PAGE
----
So how ironic is this. Fall officially starts on Friday morning and on the same day we will be monitoring an old weather satellite falling to earth. I know the odds of anyone on earth getting hit by this satellite sound low at 1 in 3,200. Now, If you know someone who has been hit by a piece of space junk, raise your hand. Yeah, this is indeed a ridiculously off calculation, which realistically your odds are truly better of being hit by lightning or winning the lottery. The major flaw when the odds makers were figuring this all out is they apparently neglected to mention that a large percentage of the earth's surface is made up of water (well over 90%), and that if you were the one person out of the seven billion calculated on earth, it would be more like 1 in a few trillion of this bus sized satellite rocketing down on you. As for where this dead satellite will end up, I would go with somewhere in the Pacific.
Meantime, NASA on Thursday revealed that the orbit of this dying satellite would have it on track to be flying around the southern hemisphere during the 11am to 5pm CT window when touch down is expected to take place. So it appears North America should dodge this latest falling object from the sky. Apparently the last widely publicized crash landing of a detected earth orbiter (not including the space shuttle that broke up in 2002 or other rocket debris) was Skylab in 1979. Although this was a little before my time, according to an article in the New York Times, there were folks hawking t-shirts and souvenirs in advance of its occurrence. In the end, it made landfall in western Australia, not injuring anyone, but leading to NASA having to pony up $400 for littering. I wonder how much the fine would be these days if that happened?
Meanwhile, the National Weather Service came out with their Assessment Report on the EF 5 tornado that struck in Joplin, MO on May 22nd. As you might recall, this twister killed 159 people, injured over 1,000 and resulted in the most fatalities from a single tornado since the Flint, MI twister of June 8, 1953.
Among the various aspects covered in this report are how citizens in Joplin were warned of the impending tornado, along with how they reacted to the threatening weather conditions. The tornado warning was issued for this twister 19 minutes before entering into Joplin, while a previous tornado warning covering just the western half of the city for a separate storm was issued about 15 minutes earlier. One of the big issues of concern here was the sounding of the tornado sirens in the area. The initial tornado warning at 5:11pm lead to the first siren sounded, followed by a secondary round of sirens being activated 27 minutes later for this monster tornado just before it rumbled through town. The big questions are, did folks ignore the first round of sirens, and by the time the second sirens went off, was it too late? More so, were folks aware of the impending threat for severe weather, outside of looking up at the sky as this supercell storm approached?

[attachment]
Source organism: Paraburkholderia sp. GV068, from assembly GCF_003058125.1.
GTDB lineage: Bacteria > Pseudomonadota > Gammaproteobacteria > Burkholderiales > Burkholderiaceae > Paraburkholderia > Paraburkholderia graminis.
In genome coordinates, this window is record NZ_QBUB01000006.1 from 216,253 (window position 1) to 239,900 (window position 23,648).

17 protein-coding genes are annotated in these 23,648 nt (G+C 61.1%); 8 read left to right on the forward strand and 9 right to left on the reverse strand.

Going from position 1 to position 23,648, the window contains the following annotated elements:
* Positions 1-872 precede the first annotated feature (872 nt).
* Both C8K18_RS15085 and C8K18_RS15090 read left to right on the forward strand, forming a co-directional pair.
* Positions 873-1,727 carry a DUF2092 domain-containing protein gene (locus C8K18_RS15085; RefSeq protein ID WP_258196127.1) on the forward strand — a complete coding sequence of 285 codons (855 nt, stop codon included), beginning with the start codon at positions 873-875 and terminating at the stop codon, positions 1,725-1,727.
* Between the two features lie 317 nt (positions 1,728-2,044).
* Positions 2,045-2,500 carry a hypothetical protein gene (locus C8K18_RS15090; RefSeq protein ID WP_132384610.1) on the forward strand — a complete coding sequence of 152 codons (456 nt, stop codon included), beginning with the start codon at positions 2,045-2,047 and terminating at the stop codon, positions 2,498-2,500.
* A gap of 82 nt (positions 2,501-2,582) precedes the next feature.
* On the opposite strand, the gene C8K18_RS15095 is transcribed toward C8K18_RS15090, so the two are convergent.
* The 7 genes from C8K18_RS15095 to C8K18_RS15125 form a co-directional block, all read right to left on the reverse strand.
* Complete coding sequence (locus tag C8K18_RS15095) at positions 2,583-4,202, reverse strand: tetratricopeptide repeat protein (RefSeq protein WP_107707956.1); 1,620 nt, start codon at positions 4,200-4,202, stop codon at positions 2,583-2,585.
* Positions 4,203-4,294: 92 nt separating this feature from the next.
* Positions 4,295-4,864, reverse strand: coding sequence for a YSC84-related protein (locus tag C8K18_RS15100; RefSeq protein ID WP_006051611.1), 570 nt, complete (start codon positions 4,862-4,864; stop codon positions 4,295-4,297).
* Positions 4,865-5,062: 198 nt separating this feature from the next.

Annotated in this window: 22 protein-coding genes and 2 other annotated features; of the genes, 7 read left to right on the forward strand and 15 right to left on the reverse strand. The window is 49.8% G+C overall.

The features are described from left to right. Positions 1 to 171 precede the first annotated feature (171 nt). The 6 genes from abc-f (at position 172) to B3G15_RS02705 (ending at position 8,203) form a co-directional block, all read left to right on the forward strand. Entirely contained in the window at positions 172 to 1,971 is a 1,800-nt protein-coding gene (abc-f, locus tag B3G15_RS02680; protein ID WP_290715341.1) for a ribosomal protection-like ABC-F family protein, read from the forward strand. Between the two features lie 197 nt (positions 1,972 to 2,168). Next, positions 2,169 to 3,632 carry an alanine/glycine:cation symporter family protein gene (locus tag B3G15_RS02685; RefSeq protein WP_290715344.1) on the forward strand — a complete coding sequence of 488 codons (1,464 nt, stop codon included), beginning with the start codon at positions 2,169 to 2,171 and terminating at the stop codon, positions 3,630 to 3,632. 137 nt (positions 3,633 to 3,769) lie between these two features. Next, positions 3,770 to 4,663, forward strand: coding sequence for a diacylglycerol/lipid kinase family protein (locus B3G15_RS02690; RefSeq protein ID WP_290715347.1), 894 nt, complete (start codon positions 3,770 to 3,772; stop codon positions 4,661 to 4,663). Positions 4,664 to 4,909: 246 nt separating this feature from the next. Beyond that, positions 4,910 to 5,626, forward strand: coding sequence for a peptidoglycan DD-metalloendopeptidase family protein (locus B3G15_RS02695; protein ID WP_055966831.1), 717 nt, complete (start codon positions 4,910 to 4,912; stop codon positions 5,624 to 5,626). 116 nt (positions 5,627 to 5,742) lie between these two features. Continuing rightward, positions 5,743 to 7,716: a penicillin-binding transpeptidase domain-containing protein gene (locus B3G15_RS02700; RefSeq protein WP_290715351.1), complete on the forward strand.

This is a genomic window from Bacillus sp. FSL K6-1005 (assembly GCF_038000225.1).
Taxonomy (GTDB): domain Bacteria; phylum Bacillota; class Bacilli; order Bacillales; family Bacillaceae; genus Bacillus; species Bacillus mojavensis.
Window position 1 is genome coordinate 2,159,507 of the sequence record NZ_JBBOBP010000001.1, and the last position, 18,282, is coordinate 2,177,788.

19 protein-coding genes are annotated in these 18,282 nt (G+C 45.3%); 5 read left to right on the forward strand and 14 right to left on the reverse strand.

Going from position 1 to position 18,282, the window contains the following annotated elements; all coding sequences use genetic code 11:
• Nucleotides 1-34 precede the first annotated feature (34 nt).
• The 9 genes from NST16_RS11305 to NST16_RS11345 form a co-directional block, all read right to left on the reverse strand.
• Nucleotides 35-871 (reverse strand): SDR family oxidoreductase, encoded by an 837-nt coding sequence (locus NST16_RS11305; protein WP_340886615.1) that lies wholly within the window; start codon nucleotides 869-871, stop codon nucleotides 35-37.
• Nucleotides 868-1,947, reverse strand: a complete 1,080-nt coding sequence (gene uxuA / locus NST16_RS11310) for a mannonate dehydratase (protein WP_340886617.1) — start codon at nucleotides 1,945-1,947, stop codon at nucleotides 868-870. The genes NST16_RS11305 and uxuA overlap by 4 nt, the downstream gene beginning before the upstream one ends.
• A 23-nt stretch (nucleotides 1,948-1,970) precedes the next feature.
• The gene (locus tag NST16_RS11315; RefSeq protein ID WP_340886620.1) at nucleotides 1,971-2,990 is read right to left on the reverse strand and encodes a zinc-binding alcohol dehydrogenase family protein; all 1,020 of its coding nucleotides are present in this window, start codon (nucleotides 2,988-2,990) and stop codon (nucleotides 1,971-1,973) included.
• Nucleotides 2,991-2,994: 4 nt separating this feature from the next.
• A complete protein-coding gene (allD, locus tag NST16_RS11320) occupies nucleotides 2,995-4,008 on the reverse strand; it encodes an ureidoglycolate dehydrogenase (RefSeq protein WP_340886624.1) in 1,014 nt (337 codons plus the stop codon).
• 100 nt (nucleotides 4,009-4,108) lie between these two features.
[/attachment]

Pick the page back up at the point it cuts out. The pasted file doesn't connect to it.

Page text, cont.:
To some extent yes, to others no. One story that is relayed in the report is of a gentlemen who was aware of the changing weather conditions, heard the first sirens but still decided to hop in his car anyway to go have dinner at a local restaurant. The first restaurant he stopped at had already locked their doors and wasn't allowing anyone inside as they were hunkering down for the approaching tornado. This person then went to a 2nd restaurant, where the business was operating as usual, unaware of the impending tornado. He went in to sit down, took another look out the window, hear the reports of a tornado in Joplin and then finally made an effort along with the workers & patrons at the restaurant to head to a safe place.
Needless to say, this could be a scenario playing out in Wisconsin if someone wasn't weather aware. Even with the advancements in technology, we here at Newschannel 7 try to cover as many bases as possible with live coverage on tv, our webchannel, facebook, twitter, along with e-mail or text message notifications. Still this might not be enough. In the end it could come down to you just looking up at the sky and knowing you're in trouble. By then of course, it could be too late and life threatening. This is something that we've been working in tandem with the local National Weather Service Offices in trying to avoid. Yes sirens can be sounded, and I know there are some counties locally that are trigger happy in sounding them for non-tornadic or non-damaging storms, but it does come down to knowing the weather conditions at hand and checking in with us on Newschannel 7 when these situations arise.
There is much more covered in the assessment report, including the number of false alarms associated with tornado warnings, the effectiveness of the Doppler Radar scans, and how emergency management officials dealt with the situation before and after the event.
All in all, it is unfortunate that so many folks lost their lives for the lessons to be learned of how to better prepare and take action when a devastating tornado strikes.
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